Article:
, ,

Wisconsin Could Receive $2.2B From Coronavirus Stimulus Funds

US CARES Act Set Aside $150B For All States

The Wisconsin capitol building
jpellgen (CC-BY-NC-ND)

Wisconsin state and local governments could receive more than $2.2 billion from the federal government as part of the $2 trillion stimulus package signed Friday to address the economic fallout caused by the new coronavirus.

The estimate was provided by the Legislature’s nonpartisan budget office Friday, the same day the U.S. House passed and President Donald Trump signed the Coronavirus Aid, Relief, and Economic Security (CARES) Act. Part of the act sets aside $150 billion in direct aid payments to state and local governments.

According to the Legislative Fiscal Bureau, Wisconsin could receive about $2.26 billion of that funding based on its population. About $1.9 billion would go directly to state government, according to the Fiscal Bureau.

Stay informed on the latest news

Sign up for WPR’s email newsletter.

This field is for validation purposes and should be left unchanged.

The rest of Wisconsin’s direct aid payments would go to local governments with populations greater than a half-million people. They include the city of Milwaukee ($102.7 million), Milwaukee County ($164.5 million) and Dane County ($93.4 million).

The Fiscal Bureau memo suggested it was unclear whether states could use the funding to fill budget shortfalls that result from the coronavirus pandemic. Other outstanding questions include whether the state could use the funding to help cities and counties with populations smaller than a half-million people.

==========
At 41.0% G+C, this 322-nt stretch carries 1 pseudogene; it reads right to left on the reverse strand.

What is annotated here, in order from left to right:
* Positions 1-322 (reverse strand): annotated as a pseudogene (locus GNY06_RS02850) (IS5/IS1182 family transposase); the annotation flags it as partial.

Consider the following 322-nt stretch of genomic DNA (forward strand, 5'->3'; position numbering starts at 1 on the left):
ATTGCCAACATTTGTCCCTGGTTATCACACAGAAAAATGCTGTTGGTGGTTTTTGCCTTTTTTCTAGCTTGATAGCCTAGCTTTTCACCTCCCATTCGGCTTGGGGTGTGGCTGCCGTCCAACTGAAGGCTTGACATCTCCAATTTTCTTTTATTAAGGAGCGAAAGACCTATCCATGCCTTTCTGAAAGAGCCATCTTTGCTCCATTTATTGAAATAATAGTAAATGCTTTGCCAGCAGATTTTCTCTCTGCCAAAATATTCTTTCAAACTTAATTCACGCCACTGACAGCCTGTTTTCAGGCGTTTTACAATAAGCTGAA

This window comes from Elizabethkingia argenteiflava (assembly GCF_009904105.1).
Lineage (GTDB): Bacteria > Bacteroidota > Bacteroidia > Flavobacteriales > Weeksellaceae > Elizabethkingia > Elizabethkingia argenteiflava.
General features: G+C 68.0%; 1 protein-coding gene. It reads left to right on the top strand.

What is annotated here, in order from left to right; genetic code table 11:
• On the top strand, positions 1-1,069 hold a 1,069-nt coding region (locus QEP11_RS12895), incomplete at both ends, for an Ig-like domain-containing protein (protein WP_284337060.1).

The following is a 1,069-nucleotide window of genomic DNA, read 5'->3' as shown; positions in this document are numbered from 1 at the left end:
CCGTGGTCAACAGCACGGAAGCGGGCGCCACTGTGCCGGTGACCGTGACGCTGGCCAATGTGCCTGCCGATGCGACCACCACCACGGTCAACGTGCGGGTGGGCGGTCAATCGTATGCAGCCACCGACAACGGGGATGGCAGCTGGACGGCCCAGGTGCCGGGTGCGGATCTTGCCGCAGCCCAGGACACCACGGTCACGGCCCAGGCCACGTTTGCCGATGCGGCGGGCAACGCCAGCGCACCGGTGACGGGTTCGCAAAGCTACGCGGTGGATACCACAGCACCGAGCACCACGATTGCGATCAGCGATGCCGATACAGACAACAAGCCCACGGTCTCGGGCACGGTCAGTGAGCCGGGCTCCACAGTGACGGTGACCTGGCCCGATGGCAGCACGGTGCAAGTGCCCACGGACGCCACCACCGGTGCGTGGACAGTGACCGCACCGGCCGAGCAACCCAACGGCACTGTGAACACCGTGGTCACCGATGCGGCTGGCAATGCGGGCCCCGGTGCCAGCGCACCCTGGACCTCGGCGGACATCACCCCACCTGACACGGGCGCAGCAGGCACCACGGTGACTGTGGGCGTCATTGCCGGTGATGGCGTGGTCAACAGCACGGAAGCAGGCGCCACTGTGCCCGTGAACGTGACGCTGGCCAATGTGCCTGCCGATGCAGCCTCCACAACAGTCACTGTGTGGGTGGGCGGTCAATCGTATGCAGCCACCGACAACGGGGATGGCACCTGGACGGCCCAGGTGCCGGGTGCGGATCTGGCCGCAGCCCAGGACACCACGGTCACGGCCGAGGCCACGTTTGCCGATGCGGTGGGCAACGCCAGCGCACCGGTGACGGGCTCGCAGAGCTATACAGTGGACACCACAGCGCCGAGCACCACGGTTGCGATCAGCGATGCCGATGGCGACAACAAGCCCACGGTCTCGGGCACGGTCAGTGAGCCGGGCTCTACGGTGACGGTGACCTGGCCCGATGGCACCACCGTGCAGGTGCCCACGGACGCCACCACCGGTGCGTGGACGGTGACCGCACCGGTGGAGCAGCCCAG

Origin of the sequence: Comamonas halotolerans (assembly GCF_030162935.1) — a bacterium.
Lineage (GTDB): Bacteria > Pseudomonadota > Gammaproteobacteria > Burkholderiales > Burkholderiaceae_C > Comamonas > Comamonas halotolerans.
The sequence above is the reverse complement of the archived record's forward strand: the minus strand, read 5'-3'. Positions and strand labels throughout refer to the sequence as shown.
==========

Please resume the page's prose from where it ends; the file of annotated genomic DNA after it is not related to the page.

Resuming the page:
The memo was prepared at the request of Assembly Speaker Robin Vos, R-Rochester, and Sen. Majority Leader Scott Fitzgerald, R-Juneau. In a statement released Friday night, Vos said the funding should focus on emergency health care.

“These dollars must be used to help acquire ventilators and more personal protection equipment as well as help public health departments and health care providers all over the state,” Vos said.

Vos also said the funds should help offset the economic pain brought about by social isolation, which has forced many businesses to close their doors and sent jobless claims skyrocketing.

“We know the state will experience a huge loss in tax collections,” Vos said. “This will cause many unanticipated financial difficulties. The substantial federal allocation must be spent appropriately to help those who have been most affected by this shutdown.”

Asked for a comment Friday night, Democratic Gov. Tony Evers’s office had not addressed the memo as of Saturday morning.

Before the coronavirus began its spread across the United States, Evers and Republicans had been sparring over how to use a projected surplus in Wisconsin’s state budget, with Evers calling for increased school spending and Republicans pushing a tax cut, which the governor vetoed. But that surplus was based on an estimate of tax revenue growth that was conducted in January, making it obsolete now.

An unprecedented surge in unemployment claims and a dramatic slowdown in many sectors of the state’s economy could devastate Wisconsin’s budget, although the full depth of the economic fallout is not yet clear.